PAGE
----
Brad Pitt scotched talk of imminent retirement as he travelled to Paris for the premiere of his Jackie Chan-inspired action caper Bullet Train.
The 58-year-old had worried fans that his acting days may be numbered after a GQ interview last month in which he said he was in the "last semester" of his career.
But Pitt said: "I'm not getting out by any means."
"It seems that might have been taken as a statement of retirement. That's not what I was saying," he said.
"I'm over that hump of middle age and so I'm looking at that last leg... how do I want to spend that time? At my age, you've made enough mistakes... now there's a comfort in applying that kind of wisdom."
Bullet Train, which is being released around the world over the next two weeks, sees Pitt trying something new in an action comedy from his former stuntman turned director, David Leitch (John Wick).
Pitt plays a reluctant hit-man fighting off rivals on a Japanese train.
"It's much more fun than the regular punch-up. It's infused with humour and character," he said.
"I can't say enough about Jackie Chan and what he's done, and to be in that arena, even close to that, is something I hadn't done before."
Pitt will next be seen in Babylon about Hollywood's golden age, directed by Damien Chazelle (La La Land).
That will partner him again with Margot Robbie -- the pair starred in Quentin Tarantino's Once upon a Time in Hollywood, which won Pitt an Oscar in 2020.
But Pitt said he takes particular enjoyment from production duties with his company Plan B.
The company has three best picture Oscar winners to its name -- The Departed, Twelve Years a Slave and Moonlight -- and will soon release the hotly tipped Blonde about Marilyn Monroe.
"I really like what we've been able to do on the producing end. You get to be part of stories, foster new talent," he said.
Streamers have "opened it up"
Unlike other major movie stars such as Tom Cruise, Pitt is not as wedded to the nostalgia of movie theatres.
"I like the dichotomy, the streamer as well as the theatre experience, because films were getting so expensive to do and to market that it was either big tent-pole movies or very small intimate movies and there was no room for anythings in-between. Streamers have opened it up for more voices," he said.
Nonetheless, Pitt said he had recently loved going to watch Elvis in a cinema.
"I'm a big fan of Austin Butler, I think he's going to do great work," said Pitt of the film's star.
"It was so much fun to be there again. There's a place for both."
All aboard the Bullet Train
Pitt fights off assassins on a high speed train travelling across Japan in action thriller Bullet Train.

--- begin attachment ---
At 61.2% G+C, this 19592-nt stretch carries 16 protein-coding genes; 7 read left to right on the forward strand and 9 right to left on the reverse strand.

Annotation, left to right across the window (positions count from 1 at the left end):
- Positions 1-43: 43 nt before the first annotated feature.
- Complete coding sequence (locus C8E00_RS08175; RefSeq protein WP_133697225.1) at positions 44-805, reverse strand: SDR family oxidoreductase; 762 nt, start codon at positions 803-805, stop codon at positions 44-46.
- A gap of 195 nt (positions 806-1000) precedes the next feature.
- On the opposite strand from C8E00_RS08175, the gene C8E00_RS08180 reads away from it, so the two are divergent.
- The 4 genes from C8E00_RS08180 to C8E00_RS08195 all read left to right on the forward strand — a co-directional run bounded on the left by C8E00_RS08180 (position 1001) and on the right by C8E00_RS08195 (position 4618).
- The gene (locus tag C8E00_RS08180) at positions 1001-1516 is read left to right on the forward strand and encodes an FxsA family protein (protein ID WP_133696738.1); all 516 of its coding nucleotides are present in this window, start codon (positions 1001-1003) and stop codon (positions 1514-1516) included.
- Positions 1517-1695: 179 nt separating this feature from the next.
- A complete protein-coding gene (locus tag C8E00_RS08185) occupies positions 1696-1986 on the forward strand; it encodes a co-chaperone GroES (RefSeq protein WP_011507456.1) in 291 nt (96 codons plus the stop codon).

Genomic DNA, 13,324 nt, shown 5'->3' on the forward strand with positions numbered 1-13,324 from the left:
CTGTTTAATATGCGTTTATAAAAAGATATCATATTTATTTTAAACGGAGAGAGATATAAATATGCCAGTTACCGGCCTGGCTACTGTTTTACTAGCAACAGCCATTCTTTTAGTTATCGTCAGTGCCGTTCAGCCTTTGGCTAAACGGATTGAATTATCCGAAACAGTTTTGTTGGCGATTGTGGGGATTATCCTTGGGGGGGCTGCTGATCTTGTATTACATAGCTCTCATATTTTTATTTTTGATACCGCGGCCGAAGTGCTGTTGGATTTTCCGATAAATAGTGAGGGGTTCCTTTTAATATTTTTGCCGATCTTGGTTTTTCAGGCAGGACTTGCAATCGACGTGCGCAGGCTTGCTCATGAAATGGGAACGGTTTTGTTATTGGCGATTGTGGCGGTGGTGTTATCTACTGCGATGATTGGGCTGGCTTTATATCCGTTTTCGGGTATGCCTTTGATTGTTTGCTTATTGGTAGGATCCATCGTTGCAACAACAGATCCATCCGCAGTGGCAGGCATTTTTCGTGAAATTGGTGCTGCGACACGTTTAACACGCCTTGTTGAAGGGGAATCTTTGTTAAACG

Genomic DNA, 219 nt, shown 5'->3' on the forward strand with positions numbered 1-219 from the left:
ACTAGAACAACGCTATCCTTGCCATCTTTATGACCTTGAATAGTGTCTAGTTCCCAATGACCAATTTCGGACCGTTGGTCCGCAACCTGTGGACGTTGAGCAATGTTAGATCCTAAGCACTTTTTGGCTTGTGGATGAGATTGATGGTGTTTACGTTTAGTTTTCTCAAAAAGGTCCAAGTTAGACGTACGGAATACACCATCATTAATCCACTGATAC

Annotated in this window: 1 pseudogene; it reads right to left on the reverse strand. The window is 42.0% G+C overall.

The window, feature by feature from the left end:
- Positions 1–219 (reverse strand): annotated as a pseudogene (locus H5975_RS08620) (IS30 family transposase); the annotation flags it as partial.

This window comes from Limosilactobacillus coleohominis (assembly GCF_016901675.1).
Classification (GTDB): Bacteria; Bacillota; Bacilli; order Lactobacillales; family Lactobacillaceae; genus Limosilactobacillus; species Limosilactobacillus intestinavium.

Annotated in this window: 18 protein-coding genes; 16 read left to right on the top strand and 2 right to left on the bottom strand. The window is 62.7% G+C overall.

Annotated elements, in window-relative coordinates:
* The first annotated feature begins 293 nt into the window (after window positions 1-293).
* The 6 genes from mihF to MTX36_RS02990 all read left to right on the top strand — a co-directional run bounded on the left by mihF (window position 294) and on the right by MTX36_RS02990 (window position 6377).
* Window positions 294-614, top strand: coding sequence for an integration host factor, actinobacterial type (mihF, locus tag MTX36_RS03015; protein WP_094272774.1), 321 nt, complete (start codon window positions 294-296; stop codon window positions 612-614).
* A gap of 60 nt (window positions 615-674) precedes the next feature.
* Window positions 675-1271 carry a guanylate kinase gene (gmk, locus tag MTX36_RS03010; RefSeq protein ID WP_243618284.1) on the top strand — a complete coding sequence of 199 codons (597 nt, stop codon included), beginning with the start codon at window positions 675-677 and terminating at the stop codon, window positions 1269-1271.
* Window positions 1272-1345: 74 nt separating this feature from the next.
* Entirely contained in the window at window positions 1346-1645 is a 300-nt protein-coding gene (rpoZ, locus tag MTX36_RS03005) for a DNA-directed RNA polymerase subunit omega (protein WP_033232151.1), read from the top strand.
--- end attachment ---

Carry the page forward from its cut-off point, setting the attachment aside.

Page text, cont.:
Pitt plays Ladybug, an unlucky assassin who wants to get a job done well before he finds himself battling a range of dangerous opponents, all with missions connected to his, on board the bullet train.
Based on Kotaro Isaka’s 2010 novel, the film also stars Sandra Bullock, Zazie Beetz, Aaron Taylor-Johnson, Joey King, Brian Tyree Henry, Michael Shannon and Hiroyuki Sanada.
“Dave actually was my stunt man in ‘98...We met on Fight Club and he trained me for the fight and it worked so well,” Pitt told a news conference in Berlin on Tuesday, about Leitch.
“We went on with that pairing till about ‘04 with a bunch of other films, and then he left me to do other things, and now it’s come back full circle so it’s really nice for me to have him as the boss now.”
The film features plenty of stunts and fight scenes as the assassins all seek to get hold of a briefcase.
Leitch, who directed Atomic Blonde, Deadpool 2 and Fast & Furious Presents: Hobbs & Shaw, said he sought to balance the film’s violence with comedy.
“It’s always a balance of tone in a movie...I think creating a heightened world... allows us to get away with more things,” he said. “So we’re in this sort of comic book world, this escapist fantasy world and we can play with some of those darker ideas.”
The film’s cast and crew are promoting Bullet Train in Europe this week ahead of its global release in early August.
“I didn’t even realise it’s been like three years because we’ve been in lockdown and haven’t brought anything to a table in a while,” Pitt said of returning to the promotional trail.
“It’s just nice. We all put everything we had into telling the story. It’s come together...and it’s really nice to now let it go, hopefully people will be enjoying it together in the theatre, laughing.”
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